Beryl Batters Texas, Killing 4 along a Storm-weary and Water Logged Coast

Danielle Villasana for The Washington Post
A truck drives through floodwater as people attempt to retrieve a car that’s stuck along Allen Parkway in Houston on Monday.

LAKE JACKSON, Tex. – An unusually early-season hurricane, the latest in a recent spate of soaking and turbulent storms to hit the sprawling Houston metroplex, killed at least four people, trapped others on flooded roadways and knocked out power to nearly 3 million people Monday.

Beryl poured more than a foot of rain on stretches of flat, saturated ground and blew 80 mph wind gusts, swelling meandering bayous, turning highways into waterways and toppling massive oaks onto power lines and homes. Officials said it may take several days to restore power.

It was the latest stage of destruction for a storm that set records for its intensity so early in the hurricane season, fueled by extraordinarily hot Atlantic waters. And some feared it was a hint of more storms to come.

“To have a storm of this magnitude this early is not something that we would predict or expect,” said Harris County Judge Lina Hidalgo, chief executive of the nation’s third-largest county by population, with 4.7 million residents. “There’s still the vast majority of hurricane season left. Our hope for the sake of our mental health and safety there’s not going to be another storm, but we have to hope for the best and prepare for the worst.”

For Gulf Coast residents like Mike Beggs, that was an overwhelming thought. He and his wife left the Austin area last year for a quiet retirement in an RV on land they own in the waterside town of Sargent, Tex. Just weeks before Beryl sent him fleeing inland, flooding from Tropical Storm Alberto inundated a small building on the property and destroyed his freezer.

Now, sitting in his black pickup, waiting for word of how Sargent might have fared, he was already debating whether it was worth it to go back.

“This is just the beginning of the season, and I’ve already had two floods,” he said. “I’m thinking of selling it and going somewhere higher.”

Along the coast, the landscape was one of trees snapped in half or pulled up by their roots, of mangled signs and roofs and fences, of flooded fields and drainage ditches full or overflowing. Storm surge, or the sudden rise in sea level above normal tide, reached 4 to 6 feet along portions of the middle Texas coast.

By midday Monday, the cleanup was already underway in a hard-hit neighborhood near downtown Lake Jackson, where trees had fallen on some houses, hundreds of limbs littered the street and the power remained out even as the sweltering sun reemerged. Heather Broussard and her relatives quickly amassed a 10-foot high pile of debris by the curb on Azalea Street, and there was plenty left to do.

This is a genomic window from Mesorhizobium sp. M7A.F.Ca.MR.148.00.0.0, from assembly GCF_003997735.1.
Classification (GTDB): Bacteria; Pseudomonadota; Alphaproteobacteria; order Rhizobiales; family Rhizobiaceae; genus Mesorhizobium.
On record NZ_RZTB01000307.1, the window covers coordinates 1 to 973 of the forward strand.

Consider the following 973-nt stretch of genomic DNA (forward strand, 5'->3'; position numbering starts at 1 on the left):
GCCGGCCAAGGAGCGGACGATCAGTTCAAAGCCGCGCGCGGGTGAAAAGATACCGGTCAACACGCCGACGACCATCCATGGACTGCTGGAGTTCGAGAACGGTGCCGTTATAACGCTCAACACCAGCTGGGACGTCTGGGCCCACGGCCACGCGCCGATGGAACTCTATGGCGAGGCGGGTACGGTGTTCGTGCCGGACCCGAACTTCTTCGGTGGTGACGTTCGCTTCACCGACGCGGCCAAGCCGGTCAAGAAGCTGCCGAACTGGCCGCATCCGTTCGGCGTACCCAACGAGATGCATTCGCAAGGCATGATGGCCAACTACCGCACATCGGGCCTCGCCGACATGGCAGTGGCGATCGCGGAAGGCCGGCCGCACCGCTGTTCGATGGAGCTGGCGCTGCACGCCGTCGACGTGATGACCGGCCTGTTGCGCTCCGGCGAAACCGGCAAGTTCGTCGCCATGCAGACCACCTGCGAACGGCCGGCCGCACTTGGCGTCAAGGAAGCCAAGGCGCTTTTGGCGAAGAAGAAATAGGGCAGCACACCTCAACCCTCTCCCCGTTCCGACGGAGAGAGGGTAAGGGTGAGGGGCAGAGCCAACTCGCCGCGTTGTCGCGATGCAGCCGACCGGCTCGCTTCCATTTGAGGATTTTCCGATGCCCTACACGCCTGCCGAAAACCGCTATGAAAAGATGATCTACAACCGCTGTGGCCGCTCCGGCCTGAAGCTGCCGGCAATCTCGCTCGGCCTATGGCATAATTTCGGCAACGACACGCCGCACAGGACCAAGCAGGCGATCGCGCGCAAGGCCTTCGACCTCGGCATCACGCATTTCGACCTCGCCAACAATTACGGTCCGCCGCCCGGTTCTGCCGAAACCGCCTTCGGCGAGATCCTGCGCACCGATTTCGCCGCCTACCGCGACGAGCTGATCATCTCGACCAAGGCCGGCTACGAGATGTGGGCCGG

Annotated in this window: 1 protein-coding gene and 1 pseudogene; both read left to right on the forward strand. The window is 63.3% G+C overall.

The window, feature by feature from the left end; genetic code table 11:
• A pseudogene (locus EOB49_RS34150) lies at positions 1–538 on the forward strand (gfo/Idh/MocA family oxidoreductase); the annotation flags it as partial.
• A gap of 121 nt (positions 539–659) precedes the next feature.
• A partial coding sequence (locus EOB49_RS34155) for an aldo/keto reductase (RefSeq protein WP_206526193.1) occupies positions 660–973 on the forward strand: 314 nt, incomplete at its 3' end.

“It was pretty bad,” the 48-year-old Lake Jackson native said. “Do I ever want to go through this again? No.”

At least four people died in the storm, according to authorities, including a man who drowned in Houston. A person in Houston was killed in a fire that was likely caused by lightning related to the storm, Mayor John Whitmire said. Two of the deaths confirmed by early Monday occurred under similar circumstances – people seeking shelter in the safety of their homes, only to be caught beneath falling trees. The victims were a 74-year-old grandmother on the north side of Houston, who was in her bedroom when the tree came crashing down, and a 53-year-old father crushed by debris from a falling oak in Atascocita, about 20 miles northeast of Houston. A woman and children were also in the home and unharmed, the Harris County Sheriff Ed Gonzalez said on X, formerly Twitter.

Across the Houston region, authorities searched flooded roadways for people stranded in their vehicles in rising floodwaters.

“It’s a huge city pretty much dependent on automobiles and people need to get to work and school and just flat didn’t stay at home,” Whitmire said.

The city has seen numerous storm events in recent years, and even just in recent months.

An exceptionally intense line of destructive storms known as a derecho brought wind gusts of more than 100 mph to the Houston area in mid-May, killing at least eight people, downing trees, blowing out skyscraper windows and cutting power to about a million people. Then, severe thunderstorms at the end of May brought blinding rain, impressive hail and winds over 70 mph to Houston. Around 300,000 people in Harris County lost power.